How To Recognize A Fake News Story

How To Recognize A Fake News Story

How To Recognize A Fake News Story

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9 tips to stop yourself from sharing false information

Fake news articles have increasingly become a regular happening on social media. These posts run wild across the Internet. Only later, if ever, do readers discover that the stories they shared may have been false.

The publication of blatantly inaccurate stories is certainly not new to the digital age, or even the analog era just check your local supermarket aisle for tabloids papers, but what is new is how easy it is for a reader to scan a headline on Facebook (NASDAQ:FB), hit share and watch his 500 followers do the same.

In the 3 months before the election the 20 Top-performing fake news stories on Facebook outperformed 20 Top-performing factual stories from 19 major media outlets in terms of engagement, according to data published last week.

There are few checks and balances to prevent any outlet from posting an article that is made up of false facts. In the coming months social media platforms will address many questions, including what level of editorial control sites like Facebook should exercise over the content on their platforms, if any.

After initially downplaying the problem, Facebook announced last Friday that it would begin seeking out ways to weed out some kinds of fake news from feeds. Google (NADASQ:GOOGL), too, said it plans to stop fake news sites from using its ad-selling service.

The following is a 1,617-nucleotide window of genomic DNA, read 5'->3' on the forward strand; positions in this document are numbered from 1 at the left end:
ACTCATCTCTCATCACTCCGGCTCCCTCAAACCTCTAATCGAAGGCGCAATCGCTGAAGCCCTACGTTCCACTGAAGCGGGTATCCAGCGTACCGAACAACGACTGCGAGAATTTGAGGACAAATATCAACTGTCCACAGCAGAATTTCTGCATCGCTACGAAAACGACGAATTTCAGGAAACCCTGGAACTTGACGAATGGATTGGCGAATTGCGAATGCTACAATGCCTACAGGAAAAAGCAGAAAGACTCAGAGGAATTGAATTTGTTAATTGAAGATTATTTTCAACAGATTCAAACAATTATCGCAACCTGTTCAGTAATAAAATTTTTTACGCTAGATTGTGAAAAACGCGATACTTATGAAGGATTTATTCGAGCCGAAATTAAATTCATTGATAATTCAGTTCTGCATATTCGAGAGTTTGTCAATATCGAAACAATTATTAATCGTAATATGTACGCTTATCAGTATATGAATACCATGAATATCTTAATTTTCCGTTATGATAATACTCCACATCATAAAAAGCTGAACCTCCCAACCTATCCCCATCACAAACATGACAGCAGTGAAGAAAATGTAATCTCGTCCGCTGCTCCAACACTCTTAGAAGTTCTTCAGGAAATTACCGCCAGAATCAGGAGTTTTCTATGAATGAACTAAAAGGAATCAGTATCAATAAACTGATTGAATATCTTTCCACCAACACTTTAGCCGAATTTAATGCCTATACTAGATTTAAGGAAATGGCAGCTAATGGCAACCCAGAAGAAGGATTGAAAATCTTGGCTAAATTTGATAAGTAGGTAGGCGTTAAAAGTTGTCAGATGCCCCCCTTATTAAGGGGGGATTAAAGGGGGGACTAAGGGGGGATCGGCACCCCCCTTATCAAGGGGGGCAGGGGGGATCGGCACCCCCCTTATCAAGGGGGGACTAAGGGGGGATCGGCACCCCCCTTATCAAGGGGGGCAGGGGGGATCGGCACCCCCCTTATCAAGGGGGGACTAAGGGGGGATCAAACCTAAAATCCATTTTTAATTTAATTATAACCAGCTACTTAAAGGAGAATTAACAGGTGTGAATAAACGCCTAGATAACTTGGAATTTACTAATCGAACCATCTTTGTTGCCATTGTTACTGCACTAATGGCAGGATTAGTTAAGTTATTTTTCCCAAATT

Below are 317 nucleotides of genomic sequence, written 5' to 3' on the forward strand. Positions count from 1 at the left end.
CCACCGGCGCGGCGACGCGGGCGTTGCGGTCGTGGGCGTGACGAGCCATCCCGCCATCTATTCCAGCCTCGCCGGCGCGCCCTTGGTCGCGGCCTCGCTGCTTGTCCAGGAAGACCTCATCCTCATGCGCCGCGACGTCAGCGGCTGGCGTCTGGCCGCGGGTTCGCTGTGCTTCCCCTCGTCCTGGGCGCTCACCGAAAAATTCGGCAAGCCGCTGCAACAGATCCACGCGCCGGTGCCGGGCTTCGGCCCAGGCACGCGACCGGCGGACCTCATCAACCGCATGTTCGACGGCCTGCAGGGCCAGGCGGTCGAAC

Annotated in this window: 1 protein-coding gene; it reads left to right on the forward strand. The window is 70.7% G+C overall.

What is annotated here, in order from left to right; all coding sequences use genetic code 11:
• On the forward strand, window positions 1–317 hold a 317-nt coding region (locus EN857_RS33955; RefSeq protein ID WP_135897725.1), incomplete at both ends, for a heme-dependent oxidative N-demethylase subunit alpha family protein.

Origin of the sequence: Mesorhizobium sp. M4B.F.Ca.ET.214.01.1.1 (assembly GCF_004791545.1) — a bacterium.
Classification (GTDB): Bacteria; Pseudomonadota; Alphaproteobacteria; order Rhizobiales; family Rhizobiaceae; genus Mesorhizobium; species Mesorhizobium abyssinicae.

Part of stopping the spread of hoaxes and misinformation also falls on readers who e-Mail these articles to friends and family or post them on social media, lending these stories their a degree of credibility.

Below are some tips to help you prevent the spread of fake news, as follows:

1. Read Past The Headline

One way that fake news gets amplified is that busy readers may not look past the headline or opening paragraph before they decide to share an article. Fake news publishers sometimes exploit this tendency, writing the beginning of a story in a straightforward way before filling in the rest with obviously false information.

Sometimes, reading through to the article reveals that the story really has nothing to do with the headline.

2. Check What News Outlet Published It

Unfamiliar websites plastered with ads and all-caps headlines should draw immediate skepticism. Googling a site’s name and checking out other articles it posts should also help determine if it is trustworthy.

Many fake news sites will outright say that they are satire or do not contain factual information, but others are made to mimic major news outlets. Check the URL names of pages that look suspect, making sure that it’s not a hoax site that is pretending to be a trusted source.

3. Check The Publish Date And Time

A common element in fake news is that old articles or events can resurface and lead people to believe they just happened. Checking the publish time stamp is something readers can quickly do to prevent being misled.